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Constitutional Nationalism and Legal ExclusionEquality, Identity Politics, and Democracy in Nepal (1990-2007)$
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Mara Malagodi

Print publication date: 2012

Print ISBN-13: 9780198082910

Published to Oxford Scholarship Online: January 2013

DOI: 10.1093/acprof:oso/9780198082910.001.0001

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‘We, the People’: Drafting Nepal’s 1990 Constitution

‘We, the People’: Drafting Nepal’s 1990 Constitution

Chapter:
(p.94) 4 ‘We, the People’: Drafting Nepal’s 1990 Constitution
Source:
Constitutional Nationalism and Legal Exclusion
Author(s):

Mara Malagodi

Publisher:
Oxford University Press
DOI:10.1093/acprof:oso/9780198082910.003.0004

The success of the Jan Āndolan (People's Movement) in ending the Panchayat monarchical autocracy and in restoring democracy to the Himalayan kingdom in the spring of 1990 led to the process of constitution-making in Nepal that same year. The drafting of the 1990 Constitution highlights the layer of formalization in the institutionalization of the Nepali nation at the constitutional level. After discussing identity politics in the drafting of the 1990 Constitution, this chapter argues that the specific part of the 1990 Constitution pertaining to the definition of ‘We, the (Nepali) People’ reflects an instance of historically structured agency. This agency is constrained by the formalization of a Nepali national identity intertwined with the institution of the Shah monarchy whose legitimacy is tied to the language of Hindu kingship.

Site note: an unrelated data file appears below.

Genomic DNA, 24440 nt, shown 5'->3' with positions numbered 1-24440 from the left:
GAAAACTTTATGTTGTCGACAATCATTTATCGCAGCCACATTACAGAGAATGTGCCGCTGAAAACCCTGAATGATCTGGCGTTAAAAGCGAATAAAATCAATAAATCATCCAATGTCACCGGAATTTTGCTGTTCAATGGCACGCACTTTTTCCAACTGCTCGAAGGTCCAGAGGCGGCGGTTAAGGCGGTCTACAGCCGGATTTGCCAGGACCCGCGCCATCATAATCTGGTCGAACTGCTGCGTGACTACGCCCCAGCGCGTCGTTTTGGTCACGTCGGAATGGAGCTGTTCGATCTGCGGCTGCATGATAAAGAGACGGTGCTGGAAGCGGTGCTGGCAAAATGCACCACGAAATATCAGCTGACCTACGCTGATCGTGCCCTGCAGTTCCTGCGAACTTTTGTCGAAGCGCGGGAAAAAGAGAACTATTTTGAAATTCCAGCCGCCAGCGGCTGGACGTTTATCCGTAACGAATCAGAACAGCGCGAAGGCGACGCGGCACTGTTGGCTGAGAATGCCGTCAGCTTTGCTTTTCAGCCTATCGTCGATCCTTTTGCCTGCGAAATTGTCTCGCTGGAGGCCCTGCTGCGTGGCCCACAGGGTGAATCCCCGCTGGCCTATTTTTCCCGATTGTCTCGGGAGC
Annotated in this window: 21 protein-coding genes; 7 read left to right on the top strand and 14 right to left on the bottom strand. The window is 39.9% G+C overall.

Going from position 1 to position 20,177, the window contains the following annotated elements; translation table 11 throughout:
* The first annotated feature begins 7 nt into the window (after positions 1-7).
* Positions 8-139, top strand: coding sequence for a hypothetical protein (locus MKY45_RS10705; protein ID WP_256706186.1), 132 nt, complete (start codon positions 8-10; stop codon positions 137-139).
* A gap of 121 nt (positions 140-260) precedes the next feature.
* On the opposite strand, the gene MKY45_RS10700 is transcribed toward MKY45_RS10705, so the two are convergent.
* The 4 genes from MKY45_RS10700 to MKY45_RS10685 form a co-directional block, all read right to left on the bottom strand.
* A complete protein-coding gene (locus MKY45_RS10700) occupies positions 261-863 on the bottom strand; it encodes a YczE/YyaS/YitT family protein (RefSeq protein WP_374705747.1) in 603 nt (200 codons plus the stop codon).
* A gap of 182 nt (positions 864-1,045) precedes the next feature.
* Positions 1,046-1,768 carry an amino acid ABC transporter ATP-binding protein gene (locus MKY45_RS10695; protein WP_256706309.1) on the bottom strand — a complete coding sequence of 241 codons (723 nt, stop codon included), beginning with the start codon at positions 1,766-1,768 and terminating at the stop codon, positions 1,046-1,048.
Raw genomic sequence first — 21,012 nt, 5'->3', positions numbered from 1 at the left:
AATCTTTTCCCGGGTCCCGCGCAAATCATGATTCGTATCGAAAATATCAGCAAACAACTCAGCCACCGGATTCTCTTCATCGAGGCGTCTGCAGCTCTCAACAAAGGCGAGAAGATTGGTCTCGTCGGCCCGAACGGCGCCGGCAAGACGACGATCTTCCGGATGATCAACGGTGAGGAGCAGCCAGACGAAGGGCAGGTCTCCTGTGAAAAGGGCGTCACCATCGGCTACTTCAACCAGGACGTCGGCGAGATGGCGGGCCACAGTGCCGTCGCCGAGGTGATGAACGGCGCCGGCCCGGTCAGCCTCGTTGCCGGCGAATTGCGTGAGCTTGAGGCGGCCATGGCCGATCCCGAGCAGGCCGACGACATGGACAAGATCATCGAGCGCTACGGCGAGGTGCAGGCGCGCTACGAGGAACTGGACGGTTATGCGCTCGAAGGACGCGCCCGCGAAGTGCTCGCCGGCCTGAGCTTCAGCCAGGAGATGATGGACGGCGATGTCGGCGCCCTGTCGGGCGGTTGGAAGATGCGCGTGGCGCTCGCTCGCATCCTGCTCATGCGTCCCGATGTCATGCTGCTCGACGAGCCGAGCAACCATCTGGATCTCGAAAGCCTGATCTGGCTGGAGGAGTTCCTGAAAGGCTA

Keywords:   Nepal, Constitution, kingship, monarchy, agency, national identity, Jan Āndolan, democracy, institutionalization, identity politics

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